Board Hears Loan Options in Paying for Municipal Campus
SANATOGA PA – As drawings are refined, and general planning continues on a proposed $8 million Lower Pottsgrove municipal campus, expected to be built at the southeast corner of East High Street and South Pleasant View Road, the township Board of Commissioners heard a presentation Thursday night (Sept. 24, 2020) on ways to finance the project.
Several major decisions about the campus – which would house the township administration and its police department in separate and secured wings – are yet to be finalized, commissioners declare. The board Infrastructure Committee, which last reported Aug. 27, indicated the building construction cost, square footage, and even the number of rooms it contains remain undetermined.
“We’ve got a number of things to get through yet,” Commissioner Ray Lopez said at the time.
When plans are complete, however, commissioners want to be prepared to publicly discuss what funding sources they’ll rely on to pay for the structure. Both the $8 million price tag, and the imposition several years ago of a township Capital Reserve Fund tax to kick-start revenue for the project, drew criticism from taxpayers who attended a board meeting at which the campus was introduced.
To answer future comments and address other topics, Manager Ed Wagner noted the township has periodically talked since earlier this year with Jamie Schlesinger (at top), director of the Malvern PA office of PFM Financial Advisors LLC. Schlesinger arrived at the meeting armed with statistics, reports, charts, and three separate borrowing options.
Three different borrowing choices
The township has an excellent credit rating, Schlesinger said. It has the legal ability to raise taxes – the reserve fund, for example – to ensure its debts are covered, he candidly added. It also has good access to money available at interest rates that have remained low for almost a decade. Assuming an $8 million need, he said, the board could borrow from:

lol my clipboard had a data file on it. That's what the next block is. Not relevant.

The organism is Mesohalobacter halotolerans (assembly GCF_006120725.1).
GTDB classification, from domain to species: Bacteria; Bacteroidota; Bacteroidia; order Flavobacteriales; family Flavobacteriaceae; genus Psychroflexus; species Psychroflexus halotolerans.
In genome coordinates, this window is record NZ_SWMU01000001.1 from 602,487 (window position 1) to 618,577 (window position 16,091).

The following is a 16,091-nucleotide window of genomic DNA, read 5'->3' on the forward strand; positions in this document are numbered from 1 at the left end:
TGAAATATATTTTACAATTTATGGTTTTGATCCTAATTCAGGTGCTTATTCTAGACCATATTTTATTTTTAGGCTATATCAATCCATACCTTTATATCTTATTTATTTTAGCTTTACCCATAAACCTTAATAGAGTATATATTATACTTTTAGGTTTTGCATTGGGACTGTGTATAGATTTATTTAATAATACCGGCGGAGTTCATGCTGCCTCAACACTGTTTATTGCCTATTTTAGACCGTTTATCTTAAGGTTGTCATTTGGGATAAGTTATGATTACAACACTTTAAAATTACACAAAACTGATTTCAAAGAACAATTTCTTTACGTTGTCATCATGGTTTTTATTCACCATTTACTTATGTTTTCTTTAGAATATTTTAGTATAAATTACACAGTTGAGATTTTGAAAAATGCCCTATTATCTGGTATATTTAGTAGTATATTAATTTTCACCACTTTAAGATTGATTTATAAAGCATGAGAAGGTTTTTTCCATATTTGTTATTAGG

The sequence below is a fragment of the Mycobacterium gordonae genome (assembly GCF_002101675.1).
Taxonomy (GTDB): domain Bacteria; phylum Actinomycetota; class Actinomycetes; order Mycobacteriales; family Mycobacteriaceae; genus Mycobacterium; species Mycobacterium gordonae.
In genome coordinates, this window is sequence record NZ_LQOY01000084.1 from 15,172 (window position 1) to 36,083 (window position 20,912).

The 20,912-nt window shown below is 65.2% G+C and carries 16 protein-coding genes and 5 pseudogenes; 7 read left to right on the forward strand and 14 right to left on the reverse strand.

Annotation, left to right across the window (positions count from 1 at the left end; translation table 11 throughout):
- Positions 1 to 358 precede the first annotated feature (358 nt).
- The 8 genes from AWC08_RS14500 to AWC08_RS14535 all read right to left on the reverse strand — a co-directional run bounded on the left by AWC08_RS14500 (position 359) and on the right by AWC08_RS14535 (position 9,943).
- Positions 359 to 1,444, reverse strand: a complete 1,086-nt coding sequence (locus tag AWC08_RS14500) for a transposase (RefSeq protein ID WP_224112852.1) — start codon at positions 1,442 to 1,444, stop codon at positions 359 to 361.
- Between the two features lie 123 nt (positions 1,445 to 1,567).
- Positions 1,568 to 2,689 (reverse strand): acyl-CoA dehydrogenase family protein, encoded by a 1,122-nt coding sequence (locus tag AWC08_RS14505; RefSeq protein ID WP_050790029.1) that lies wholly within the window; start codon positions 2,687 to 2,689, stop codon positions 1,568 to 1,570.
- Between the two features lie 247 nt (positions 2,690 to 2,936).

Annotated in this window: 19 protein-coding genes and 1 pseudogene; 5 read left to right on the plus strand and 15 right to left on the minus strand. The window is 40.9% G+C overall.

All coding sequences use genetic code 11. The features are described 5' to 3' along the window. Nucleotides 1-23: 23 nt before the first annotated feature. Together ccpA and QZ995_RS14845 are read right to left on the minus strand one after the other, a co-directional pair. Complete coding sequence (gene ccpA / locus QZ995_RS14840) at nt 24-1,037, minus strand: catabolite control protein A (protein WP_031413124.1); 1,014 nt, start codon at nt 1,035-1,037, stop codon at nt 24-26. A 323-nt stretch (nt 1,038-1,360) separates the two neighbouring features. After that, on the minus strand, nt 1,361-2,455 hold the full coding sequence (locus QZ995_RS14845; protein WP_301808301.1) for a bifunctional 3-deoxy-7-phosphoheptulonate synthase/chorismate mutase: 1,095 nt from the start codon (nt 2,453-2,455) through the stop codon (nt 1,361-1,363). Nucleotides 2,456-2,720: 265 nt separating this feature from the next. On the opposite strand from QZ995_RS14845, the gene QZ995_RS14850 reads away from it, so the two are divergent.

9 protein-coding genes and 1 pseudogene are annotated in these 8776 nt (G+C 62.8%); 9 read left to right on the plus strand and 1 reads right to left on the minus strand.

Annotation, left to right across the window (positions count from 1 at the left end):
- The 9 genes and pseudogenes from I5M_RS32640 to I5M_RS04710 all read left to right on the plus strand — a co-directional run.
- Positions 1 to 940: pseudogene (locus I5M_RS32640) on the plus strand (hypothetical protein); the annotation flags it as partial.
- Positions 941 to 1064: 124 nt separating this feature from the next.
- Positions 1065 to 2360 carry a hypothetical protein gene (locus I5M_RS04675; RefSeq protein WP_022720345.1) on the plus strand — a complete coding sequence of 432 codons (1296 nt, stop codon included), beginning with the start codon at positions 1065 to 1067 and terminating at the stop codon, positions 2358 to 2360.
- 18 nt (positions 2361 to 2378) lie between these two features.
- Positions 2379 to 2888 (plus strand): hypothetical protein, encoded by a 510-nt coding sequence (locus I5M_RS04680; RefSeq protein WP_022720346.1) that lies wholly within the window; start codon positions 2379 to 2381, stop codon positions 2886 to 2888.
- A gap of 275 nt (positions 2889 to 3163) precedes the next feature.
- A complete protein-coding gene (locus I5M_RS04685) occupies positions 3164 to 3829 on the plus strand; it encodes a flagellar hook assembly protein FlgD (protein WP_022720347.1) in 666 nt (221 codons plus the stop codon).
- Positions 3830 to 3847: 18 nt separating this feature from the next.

■ A bank, under a short-term loan of roughly 8-12 years, at a current interest rate in the 1-percent range; “a fantastic rate,” Schlesinger said. A bank loan is likely easiest to obtain and involves the least paperwork, but its limited repayment period may make it less acceptable.
■ A bond pool, from which several borrowers draw cash from the sale of municipal bonds for the purpose. Its repayment period can extend between 20 and 30 years, and interest costs are “in the low 2s,” he said. The paperwork is more complicated; more attorneys are involved. There are risks, too, Schlesinger indicated. If a pool member defaults on an obligation, remaining members must pick up that cost even though it isn’t theirs. And,
■ Sale of a township municipal bond, again with repayment of up to 30 years. It gives Lower Pottsgrove more flexibility in drawing money, and the ability to make future changes, both to “create a comfort level for your budget,” Schlesinger explained. Costs and the personnel involved in the bond market are highest of the three, he said.
At current interest levels for long-term borrowing, Schlesinger estimated the township might obtain its $8 million over a 20-year term, at an interest rate of about 2.2 percent, resulting in an annual payment of about $500,000; over 25 years at 2.3 percent, for a $425,000 annual cost; or over 30 years at 2.4 percent for $375,000 annually.
The reserve fund tax now brings in about $300,000 a year, Wagner added.
“When you’re dealing with this much money,” Schlesinger suggested, “the details really matter” in determining final costs. His firm, he added, was prepared to assist the board “at a flat rate” fee in finding best possible options and terms. The fee apparently was provided to commissioners but was not announced publicly.
Board President Bruce Foltz thanked Schlesinger for the information, and said the board would “take in under advisement.”
Photo by The Post